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Mashriq & Mahjar 4, no. 1 (2017), 141-146 ISSN 2169-4435 DIASPORIC CARTOGRAPHIES: AN INTERVIEW WITH NATHALIE HANDAL Lily Pearl Balloffet & Elizabeth Claire Saylor The poet, playw-right, travel writer, and intellectual Nathalie Handal is a true citizen of the world. Born to a Palestinian family from Bethlehem, Handal was raised between France, Latin America, and the Middle East, and educated in Asia, the United States and the United Kingdom. Handal's creative work reflects her nomadic upbringing and draws inspiration from multiple languages and cultures, making her one of the most important voices of the Arah Diaspora. Handal's La Estrella Invisible (The Invisible Star) (Valparaiso Ediciones, 2014) is the first contemporary collection of poetry that explores the city of Bethlehem and the lives of its exiles in the wider diaspora. As she states in the following intervkw, "although the atlas ofmy being is the globe, my gaze is always East." Handal has enriched international literature through research and translation as editor of two landmark anthologies, Language for a New Century: Contemporary Poetryfrom the Middle East, Asia & Beyond (W.W. Norton, 2008, cd. by Handa!, Tina Chang and Ravi Shankar), and The Poetry ofArab Women (Interlink Books, 2001). By showcasing the work of 83 women poets from virtually every country in the Arabicspeaking world, The Poetry ofArab ·Women counteracts the invisibility of poets from marginalized groups. HandaI's work has been translated into more than fifteen languages - fitting for an artist whose work so thoroughly embodies the migratory and diasporic experience, which the writer calls "displacement and its disturbances." A weaver of words and cultures, and a wanderer among languages, landscapes, and art forms, Handa] has said: "Movement is creativity." She currently teaches at Columbia University and lives in New York City, where millions of subway commuters daily read her poem "Lady Liberty," published as part ofthe Metropolitan Transit Authority's public poetry project, Poetry in Motion. It is precisely this presence of mobility as a central axis in Handal's work that makes her writing an important part ofthe diasporic vision ofthe field of Middle East Studies that AJashriq & Mahjar looks to foster. Alongside our contributors from the fields of anthropology, literary and cultural studies, history, sociology, and politica! science, Handal's artistry adds to the mosaic ofintellectual approaches that collectively counter the implicit stress upon fixity and stasis that is one of the main academic legacies of area studies. We believe that the following interview exemplifies many© Moise A. Khayrallah Centerfor Lebanese Diaspora Studies 2017 Mashriq & Mahjar 4, no. 1 (2017), 141-146 ISSN 2169-4435 DIASPORIC CARTOGRAPHIES: AN INTERVIEW WITH NATHALIE HANDAL Lily Pearl Balloffet & Elizabeth Claire Saylor The poet, playw-right, travel writer, and intellectual Nathalie Handal is a true citizen of the world. Born to a Palestinian family from Bethlehem, Handal was raised between France, Latin America, and the Middle East, and educated in Asia, the United States and the United Kingdom. Handal's creative work reflects her nomadic upbringing and draws inspiration from multiple languages and cultures, making her one of the most important voices of the Arah Diaspora. Handal's La Estrella Invisible (The Invisible Star) (Valparaiso Ediciones, 2014) is the first contemporary collection of poetry that explores the city of Bethlehem and the lives of its exiles in the wider diaspora. As she states in the following intervkw, "although the atlas ofmy being is the globe, my gaze is always East." Handal has enriched international literature through research and translation as editor of two landmark anthologies, Language for a New Century: Contemporary Poetryfrom the Middle East, Asia & Beyond (W.W. Norton, 2008, cd. by Handa!, Tina Chang and Ravi Shankar), and The Poetry ofArab Women (Interlink Books, 2001). By showcasing the work of 83 women poets from virtually every country in the Arabicspeaking world, The Poetry ofArab ·Women counteracts the invisibility of poets from marginalized groups. HandaI's work has been translated into more than fifteen languages - fitting for an artist whose work so thoroughly embodies the migratory and diasporic experience, which the writer calls "displacement and its disturbances." A weaver of words and cultures, and a wanderer among languages, landscapes, and art forms, Handa] has said: "Movement is creativity." She...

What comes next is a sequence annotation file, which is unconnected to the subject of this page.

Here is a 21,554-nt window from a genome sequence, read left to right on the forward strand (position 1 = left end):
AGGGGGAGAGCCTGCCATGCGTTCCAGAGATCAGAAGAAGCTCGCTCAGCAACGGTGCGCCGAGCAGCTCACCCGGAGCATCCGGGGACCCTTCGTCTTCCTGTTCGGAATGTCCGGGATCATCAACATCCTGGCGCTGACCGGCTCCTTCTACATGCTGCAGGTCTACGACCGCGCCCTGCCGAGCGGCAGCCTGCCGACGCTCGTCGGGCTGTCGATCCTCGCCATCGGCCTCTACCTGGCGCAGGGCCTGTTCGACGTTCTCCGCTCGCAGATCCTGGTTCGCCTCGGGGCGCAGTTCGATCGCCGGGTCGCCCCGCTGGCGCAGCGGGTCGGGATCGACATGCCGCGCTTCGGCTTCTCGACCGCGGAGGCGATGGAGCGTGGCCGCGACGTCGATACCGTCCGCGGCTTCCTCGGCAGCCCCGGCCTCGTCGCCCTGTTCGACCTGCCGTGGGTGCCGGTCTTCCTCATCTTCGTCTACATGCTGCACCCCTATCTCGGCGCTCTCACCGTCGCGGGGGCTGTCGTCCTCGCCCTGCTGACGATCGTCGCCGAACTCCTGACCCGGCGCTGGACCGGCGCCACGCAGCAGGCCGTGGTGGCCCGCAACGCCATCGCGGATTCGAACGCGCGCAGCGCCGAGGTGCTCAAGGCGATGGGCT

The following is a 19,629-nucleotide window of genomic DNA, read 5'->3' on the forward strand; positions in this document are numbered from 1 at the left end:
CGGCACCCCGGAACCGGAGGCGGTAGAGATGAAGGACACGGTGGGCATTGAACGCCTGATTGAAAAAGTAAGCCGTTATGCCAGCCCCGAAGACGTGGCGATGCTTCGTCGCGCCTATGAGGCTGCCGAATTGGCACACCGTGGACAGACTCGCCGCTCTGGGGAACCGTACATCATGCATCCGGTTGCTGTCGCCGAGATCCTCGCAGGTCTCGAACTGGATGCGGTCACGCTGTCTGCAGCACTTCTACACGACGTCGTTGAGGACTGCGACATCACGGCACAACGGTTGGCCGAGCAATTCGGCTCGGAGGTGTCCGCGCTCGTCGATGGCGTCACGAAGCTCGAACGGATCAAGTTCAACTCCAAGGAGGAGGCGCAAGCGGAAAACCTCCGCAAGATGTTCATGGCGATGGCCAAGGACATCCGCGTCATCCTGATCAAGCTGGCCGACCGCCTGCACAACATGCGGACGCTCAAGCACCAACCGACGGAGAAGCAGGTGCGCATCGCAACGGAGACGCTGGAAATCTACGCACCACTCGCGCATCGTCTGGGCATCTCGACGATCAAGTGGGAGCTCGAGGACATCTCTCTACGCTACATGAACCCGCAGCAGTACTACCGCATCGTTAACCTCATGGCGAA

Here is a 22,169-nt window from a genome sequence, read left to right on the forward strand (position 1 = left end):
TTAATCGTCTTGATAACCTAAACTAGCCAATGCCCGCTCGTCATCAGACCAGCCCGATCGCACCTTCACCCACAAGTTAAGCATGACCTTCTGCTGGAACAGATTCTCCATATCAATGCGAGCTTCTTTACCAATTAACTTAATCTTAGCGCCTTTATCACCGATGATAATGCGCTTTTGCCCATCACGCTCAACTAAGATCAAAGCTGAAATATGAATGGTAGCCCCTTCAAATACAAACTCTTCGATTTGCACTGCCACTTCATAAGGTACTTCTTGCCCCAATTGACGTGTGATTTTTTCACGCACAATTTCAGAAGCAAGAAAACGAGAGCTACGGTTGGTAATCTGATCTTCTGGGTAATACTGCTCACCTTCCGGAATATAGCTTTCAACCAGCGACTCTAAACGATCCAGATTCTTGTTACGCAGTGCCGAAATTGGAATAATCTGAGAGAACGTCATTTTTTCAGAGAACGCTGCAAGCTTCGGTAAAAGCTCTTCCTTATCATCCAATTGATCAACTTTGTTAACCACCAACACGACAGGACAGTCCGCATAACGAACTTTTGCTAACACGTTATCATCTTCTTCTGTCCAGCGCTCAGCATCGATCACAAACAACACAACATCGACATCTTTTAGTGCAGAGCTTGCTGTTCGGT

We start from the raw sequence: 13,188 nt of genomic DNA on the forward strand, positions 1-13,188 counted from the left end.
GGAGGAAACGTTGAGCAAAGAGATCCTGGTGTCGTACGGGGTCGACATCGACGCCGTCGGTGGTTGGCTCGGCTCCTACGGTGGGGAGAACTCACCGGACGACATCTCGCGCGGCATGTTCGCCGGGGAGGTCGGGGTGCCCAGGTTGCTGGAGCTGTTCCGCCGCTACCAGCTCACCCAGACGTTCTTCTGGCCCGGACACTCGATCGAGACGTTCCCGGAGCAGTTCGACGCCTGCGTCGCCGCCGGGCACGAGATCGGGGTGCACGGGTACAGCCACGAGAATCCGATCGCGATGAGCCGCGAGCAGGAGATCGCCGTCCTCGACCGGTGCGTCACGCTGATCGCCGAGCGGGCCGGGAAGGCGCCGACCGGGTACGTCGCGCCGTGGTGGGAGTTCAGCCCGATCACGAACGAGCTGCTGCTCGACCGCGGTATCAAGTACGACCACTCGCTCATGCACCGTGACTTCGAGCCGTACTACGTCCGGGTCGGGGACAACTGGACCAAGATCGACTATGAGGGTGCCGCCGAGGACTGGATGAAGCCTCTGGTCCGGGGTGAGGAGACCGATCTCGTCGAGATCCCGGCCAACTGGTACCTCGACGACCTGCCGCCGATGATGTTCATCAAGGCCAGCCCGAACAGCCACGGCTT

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Additional Information

ISSN
2169-4435
Launched on MUSE
2021-01-13
Open Access
Yes
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